HUSSEY, Charles (1626-64), of Caythorpe, Lincs.
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Family and Education
bap. 30 Oct. 1626, 3rd but 1st surv. s. of Sir Edward Hussey, 1st Bt., (d.1648), of Honington by Elizabeth, da. of George Anton of Lincoln; bro. of Thomas Hussey. educ. G. Inn 1646. m. lic. 10 Apr. 1649, Elizabeth, da. of Sir William Brownlow, 1st Bt., of Humby, 3s. 6da. cr. Bt. 21 July 1661.1
Commr. for assessment, Lincs. 1652, 1657, Jan. 1660, 1661-3, (Kesteven) Aug. 1660-1, 1663-d., militia, Lincs. 1659, Mar. 1660; j.p. (Kesteven) Mar. 1660-d., commr. for sewers, Lincs. Aug. 1660, loyal and indigent officers, 1662, complaints, Bedford level 1663.2
Hussey’s family had held property in Lincolnshire since at least the reign of Henry VI, first entering Parliament in 1467. The whole family was royalist in the Civil War. His father was fined £8,750 as a commissioner of array, his uncle died in the Newark garrison, and his brother John was killed at Gainsborough. Hussey, too young to have committed himself, was appointed to local office during the Interregnum, and represented the county in the second Protectorate Parliament. As the son of a Royalist, he may have been considered ineligible at the general election of 1660.3
Hussey regained his seat at the general election of 1661, and was created a baronet shortly afterwards. An active Member in the opening sessions of the Cavalier Parliament, he was appointed to 82 committees and acted as teller in five divisions. In the first session he was named to the committees to examine the Journals of the Long Parliament and to consider the security and schismatics bills, but he took no part in the principal measures of the Clarendon Code, though he was added to the revived committee for the execution of those under attainder and appointed to that for the additional corporations bill. With Lord Herbert of Raglan (Henry Somerset), Sir Anthony Irby and Robert Long he was given leave on 29 Nov. to bring in a bill for the more effectual draining of the Lincolnshire fens. He introduced a petition from the commoners in the soke of Bolingbroke and East Holland as one of their friends and patrons on 28 Jan. 1662, and with Lord Willoughby de Eresby (Robert Bertie I) acted as teller for its committal. His interest in the Lindsey level was questioned by the Adventurers, and he appears to have been unable to prove his title at the bar of the House.4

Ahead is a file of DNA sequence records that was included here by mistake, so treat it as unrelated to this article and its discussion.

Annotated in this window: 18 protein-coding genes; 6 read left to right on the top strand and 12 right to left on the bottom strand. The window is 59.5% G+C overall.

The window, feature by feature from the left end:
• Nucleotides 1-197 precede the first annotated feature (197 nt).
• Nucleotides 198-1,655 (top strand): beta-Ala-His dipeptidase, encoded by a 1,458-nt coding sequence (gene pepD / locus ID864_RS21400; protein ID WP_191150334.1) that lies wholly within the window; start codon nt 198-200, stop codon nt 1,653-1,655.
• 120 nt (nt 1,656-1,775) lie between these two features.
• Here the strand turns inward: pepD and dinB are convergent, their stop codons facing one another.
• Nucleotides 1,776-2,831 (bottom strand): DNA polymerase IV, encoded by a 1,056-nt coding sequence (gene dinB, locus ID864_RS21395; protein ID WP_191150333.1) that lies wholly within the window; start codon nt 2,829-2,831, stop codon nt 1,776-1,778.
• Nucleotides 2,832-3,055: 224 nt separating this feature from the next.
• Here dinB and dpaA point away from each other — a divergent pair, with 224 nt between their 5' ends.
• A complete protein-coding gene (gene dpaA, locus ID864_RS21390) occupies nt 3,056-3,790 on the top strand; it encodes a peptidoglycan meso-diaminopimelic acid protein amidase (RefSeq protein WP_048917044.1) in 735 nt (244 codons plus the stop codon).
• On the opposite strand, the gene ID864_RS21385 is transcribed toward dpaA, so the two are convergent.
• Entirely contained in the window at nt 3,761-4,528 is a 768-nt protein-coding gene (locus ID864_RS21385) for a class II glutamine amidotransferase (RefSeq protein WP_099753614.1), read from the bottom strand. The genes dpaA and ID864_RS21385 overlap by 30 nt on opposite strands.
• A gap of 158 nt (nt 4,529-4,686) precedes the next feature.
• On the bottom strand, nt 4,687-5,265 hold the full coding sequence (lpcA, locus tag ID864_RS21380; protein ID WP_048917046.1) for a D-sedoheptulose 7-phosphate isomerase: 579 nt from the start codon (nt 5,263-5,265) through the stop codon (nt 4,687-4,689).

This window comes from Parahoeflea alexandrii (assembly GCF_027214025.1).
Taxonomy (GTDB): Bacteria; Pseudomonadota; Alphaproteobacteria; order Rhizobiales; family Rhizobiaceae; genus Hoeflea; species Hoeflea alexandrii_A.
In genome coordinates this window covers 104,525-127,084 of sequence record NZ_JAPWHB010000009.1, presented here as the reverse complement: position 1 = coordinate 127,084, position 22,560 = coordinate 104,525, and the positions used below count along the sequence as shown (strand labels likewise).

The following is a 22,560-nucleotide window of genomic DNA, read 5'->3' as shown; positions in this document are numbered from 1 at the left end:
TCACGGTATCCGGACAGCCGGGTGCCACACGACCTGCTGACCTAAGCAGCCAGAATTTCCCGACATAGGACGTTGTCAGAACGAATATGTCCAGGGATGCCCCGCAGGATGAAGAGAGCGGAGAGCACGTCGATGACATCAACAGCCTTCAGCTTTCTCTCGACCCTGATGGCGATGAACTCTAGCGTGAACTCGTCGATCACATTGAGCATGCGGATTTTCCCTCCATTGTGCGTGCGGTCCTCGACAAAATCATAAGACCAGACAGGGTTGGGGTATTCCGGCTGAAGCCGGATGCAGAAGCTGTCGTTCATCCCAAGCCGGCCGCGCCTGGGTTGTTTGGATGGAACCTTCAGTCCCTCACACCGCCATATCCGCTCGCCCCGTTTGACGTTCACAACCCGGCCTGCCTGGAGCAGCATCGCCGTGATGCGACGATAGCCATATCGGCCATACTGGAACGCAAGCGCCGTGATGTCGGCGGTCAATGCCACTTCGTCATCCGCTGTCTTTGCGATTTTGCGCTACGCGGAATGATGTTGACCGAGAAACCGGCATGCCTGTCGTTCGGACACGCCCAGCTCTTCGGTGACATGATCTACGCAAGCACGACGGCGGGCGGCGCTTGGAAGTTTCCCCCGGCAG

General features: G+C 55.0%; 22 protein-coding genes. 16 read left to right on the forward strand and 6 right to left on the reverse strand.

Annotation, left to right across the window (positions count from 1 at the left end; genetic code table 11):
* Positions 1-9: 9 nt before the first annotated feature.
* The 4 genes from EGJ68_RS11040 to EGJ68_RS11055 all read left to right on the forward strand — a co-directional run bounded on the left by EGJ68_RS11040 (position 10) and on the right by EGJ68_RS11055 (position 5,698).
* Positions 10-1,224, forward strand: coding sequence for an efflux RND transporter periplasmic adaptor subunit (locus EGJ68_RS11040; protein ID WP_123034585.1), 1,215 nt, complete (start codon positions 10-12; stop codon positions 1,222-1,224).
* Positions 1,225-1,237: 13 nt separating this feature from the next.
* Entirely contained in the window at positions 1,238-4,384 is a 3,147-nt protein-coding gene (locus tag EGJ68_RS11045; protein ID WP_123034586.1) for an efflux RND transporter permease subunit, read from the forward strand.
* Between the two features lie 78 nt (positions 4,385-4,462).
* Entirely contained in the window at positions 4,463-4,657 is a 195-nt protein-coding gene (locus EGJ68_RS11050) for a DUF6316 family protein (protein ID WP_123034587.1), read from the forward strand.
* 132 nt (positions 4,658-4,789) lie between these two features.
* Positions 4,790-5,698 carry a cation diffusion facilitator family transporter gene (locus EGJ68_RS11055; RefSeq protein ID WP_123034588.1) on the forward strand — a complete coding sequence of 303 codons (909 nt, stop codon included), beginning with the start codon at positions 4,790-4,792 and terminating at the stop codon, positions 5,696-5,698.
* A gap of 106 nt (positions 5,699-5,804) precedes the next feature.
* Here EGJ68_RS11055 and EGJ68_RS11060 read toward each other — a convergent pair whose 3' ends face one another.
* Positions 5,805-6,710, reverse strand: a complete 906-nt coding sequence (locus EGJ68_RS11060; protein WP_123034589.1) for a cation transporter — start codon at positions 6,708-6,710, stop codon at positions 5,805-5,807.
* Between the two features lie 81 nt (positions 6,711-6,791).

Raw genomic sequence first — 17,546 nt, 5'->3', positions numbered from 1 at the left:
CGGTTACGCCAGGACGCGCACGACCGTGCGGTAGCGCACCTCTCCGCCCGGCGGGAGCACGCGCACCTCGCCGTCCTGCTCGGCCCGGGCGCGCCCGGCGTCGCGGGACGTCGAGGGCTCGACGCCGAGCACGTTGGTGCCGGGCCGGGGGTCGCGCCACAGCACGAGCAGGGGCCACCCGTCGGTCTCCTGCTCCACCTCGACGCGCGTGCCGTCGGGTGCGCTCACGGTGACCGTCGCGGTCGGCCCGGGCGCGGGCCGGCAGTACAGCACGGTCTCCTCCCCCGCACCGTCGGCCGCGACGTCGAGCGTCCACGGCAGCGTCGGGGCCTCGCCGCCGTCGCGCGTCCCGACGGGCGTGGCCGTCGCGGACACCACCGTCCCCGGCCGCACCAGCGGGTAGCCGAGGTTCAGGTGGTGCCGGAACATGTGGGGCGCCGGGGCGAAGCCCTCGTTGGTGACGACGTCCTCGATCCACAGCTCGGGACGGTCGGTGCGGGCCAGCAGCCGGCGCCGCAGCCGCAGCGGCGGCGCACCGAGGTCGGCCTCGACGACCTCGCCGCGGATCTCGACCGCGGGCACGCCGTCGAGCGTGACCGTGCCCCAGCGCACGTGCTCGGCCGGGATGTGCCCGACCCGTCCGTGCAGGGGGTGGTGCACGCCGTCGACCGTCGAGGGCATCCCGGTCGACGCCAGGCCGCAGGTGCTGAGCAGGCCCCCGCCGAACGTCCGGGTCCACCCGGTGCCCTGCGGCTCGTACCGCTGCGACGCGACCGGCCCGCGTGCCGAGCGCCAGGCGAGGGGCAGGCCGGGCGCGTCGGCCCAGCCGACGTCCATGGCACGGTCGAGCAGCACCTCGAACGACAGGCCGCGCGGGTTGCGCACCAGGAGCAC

When Parliament met again in 1663, Hussey was among the leaders of the opposition. He was appointed to the committees to consider the defects in the Corporations Act and the petition from the loyal and indigent officers. He took the chair for the bill to prevent abuses in the sale of offices, and on 12 June acted as teller against supply with Sir Richard Temple. When the King denounced Temple as an ‘undertaker’, Hussey produced a politely incredulous report from the committee of inquiry. Meanwhile the Lindsey level bill had been revived. Hussey acted as teller against the recompense proposed for the Adventurers on 4 July, and against the adjournment of the debate on 22 July. In the third session he was teller for an unsuccessful proviso to the repeal of the Triennial Act. He was one of the opposition speakers in the debate of 21 Apr. 1664 ‘pretending as great a fervency’ to war with the Dutch as any in the House, but urging the appointment of a council of war (see John Vaughan). He was appointed to the committee of elections and privileges in the fourth session, but died in London on 2 Dec., and was buried at Caythorpe, leaving an estate valued at some £2,500 p.a. His early death and the scanty records of these sessions prevent any conclusion on his politics. His opposition to the Clarendon administration may have been based on principle, or he may have been a mere frondeur eager to avenge his defeat over the Lindsey level drainage bill.5